News of Nelson's message to Crawford was first reported last week, though it wasn't until Wednesday that Nelson finally confirmed that's exactly what he said. "I've always been very open and honest with my players and I did tell him he probably would either opt out or we would move him next year," Nelson said, according to the San Francisco Chronicle. He continued:
"That's a fact and I just don't see that that's going to work. I'm loaded in the backcourt. If I'm going to move (Stephen) Jackson into the backcourt now, I'm really overloaded. I think he's too good a player to be a 10- or 15-minute player, as a backup player."Here's the problem: There's no chance Crawford will opt out, and a quick glance at his contract and a basic understanding of the current economic climate should have told Nelson as much. Crawford is slated to earn more than $19 million over the next two years; if he opts out, he might not make that money up in three or four years, let alone two.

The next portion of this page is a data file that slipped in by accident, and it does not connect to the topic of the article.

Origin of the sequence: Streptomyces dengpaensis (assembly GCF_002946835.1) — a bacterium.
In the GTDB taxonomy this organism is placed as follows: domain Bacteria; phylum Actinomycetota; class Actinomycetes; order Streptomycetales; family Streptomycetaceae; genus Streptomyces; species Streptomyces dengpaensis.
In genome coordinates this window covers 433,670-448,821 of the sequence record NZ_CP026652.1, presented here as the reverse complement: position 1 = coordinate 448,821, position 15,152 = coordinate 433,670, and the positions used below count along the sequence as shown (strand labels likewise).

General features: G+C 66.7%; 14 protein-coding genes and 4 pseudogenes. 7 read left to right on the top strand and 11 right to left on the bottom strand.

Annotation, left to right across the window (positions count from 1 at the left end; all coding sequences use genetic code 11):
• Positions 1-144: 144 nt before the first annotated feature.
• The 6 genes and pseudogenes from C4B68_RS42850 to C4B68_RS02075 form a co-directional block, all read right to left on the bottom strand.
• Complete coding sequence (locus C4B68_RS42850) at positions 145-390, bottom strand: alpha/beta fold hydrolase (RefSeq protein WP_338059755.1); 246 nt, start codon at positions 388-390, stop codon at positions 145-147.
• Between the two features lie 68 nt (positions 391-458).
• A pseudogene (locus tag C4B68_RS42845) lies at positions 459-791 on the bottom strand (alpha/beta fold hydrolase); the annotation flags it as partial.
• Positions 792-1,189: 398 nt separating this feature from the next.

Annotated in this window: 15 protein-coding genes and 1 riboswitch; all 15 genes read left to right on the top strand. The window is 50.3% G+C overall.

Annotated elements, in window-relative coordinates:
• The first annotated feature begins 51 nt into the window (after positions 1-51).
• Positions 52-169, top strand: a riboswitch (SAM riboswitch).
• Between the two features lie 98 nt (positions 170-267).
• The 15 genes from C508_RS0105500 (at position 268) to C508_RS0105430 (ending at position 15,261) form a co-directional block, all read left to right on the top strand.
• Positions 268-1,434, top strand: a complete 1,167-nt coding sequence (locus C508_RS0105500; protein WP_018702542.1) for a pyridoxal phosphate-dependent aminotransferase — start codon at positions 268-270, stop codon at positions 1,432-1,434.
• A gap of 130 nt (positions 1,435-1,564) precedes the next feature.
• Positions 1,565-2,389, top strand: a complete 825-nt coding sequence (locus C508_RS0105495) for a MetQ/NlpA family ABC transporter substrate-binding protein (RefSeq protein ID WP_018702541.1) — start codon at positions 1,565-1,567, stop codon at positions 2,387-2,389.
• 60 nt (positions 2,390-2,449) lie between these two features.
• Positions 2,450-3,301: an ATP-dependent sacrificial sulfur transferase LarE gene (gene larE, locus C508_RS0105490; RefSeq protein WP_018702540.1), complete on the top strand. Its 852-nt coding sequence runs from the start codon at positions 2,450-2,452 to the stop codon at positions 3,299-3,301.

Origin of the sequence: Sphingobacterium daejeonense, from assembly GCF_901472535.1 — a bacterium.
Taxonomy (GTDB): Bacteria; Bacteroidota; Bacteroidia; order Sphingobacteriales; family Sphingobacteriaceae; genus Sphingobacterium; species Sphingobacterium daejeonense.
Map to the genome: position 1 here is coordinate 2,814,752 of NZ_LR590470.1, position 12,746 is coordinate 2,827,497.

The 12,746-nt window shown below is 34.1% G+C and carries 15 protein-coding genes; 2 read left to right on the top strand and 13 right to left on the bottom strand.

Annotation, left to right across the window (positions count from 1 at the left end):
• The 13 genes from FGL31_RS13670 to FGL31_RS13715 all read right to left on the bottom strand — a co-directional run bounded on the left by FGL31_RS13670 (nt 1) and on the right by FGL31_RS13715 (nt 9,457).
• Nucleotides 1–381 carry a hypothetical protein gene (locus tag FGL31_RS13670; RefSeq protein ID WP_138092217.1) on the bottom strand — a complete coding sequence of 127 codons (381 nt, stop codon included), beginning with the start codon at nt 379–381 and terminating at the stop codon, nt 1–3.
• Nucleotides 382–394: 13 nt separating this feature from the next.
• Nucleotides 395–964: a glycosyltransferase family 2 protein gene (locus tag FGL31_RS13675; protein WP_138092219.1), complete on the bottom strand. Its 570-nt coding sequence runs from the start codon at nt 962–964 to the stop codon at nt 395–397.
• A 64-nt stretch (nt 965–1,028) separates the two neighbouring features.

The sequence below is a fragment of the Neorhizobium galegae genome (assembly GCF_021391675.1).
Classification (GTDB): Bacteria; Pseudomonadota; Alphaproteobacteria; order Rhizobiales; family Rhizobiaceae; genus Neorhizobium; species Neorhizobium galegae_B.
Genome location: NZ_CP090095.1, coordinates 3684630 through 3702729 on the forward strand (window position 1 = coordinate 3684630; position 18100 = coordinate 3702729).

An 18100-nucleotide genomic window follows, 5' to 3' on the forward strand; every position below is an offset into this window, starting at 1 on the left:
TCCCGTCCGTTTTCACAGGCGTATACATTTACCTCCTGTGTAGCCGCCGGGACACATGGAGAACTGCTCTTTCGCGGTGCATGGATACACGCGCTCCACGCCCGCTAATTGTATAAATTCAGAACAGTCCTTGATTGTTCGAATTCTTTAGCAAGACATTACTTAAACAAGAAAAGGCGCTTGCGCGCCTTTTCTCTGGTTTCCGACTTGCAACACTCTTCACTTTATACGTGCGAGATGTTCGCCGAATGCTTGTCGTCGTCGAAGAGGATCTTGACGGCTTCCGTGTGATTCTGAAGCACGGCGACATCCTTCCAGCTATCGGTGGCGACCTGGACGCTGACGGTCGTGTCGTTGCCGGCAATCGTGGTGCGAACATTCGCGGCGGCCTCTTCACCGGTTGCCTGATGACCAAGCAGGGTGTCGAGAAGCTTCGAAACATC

[...] "Wherever Jack plays, there's not many minutes left. Wherever Monta plays when he's healthy, there won't be very many minutes left," Nelson said. "Those positions should be backed up by somebody making less than 8 or 9 - or whatever his contract is - million dollars a year. So he makes too much money as a backup player."
Nelson has put his player in an extremely uncomfortable position. How can the Warriors build trust on the court when one player has been told he's playing for himself? Crawford has rarely been an efficient shooter, but it's probably no coincidence that his field-goal percentage so far in March (37.9%) is his lowest since joining the team.
Honesty can be refreshing, but telling a player he has no future in the organization does little to inspire confidence, let alone trade value. The rest of the league now knows just how desperate the Warriors will be to move Crawford this summer, destroying any chance to get equal value in return.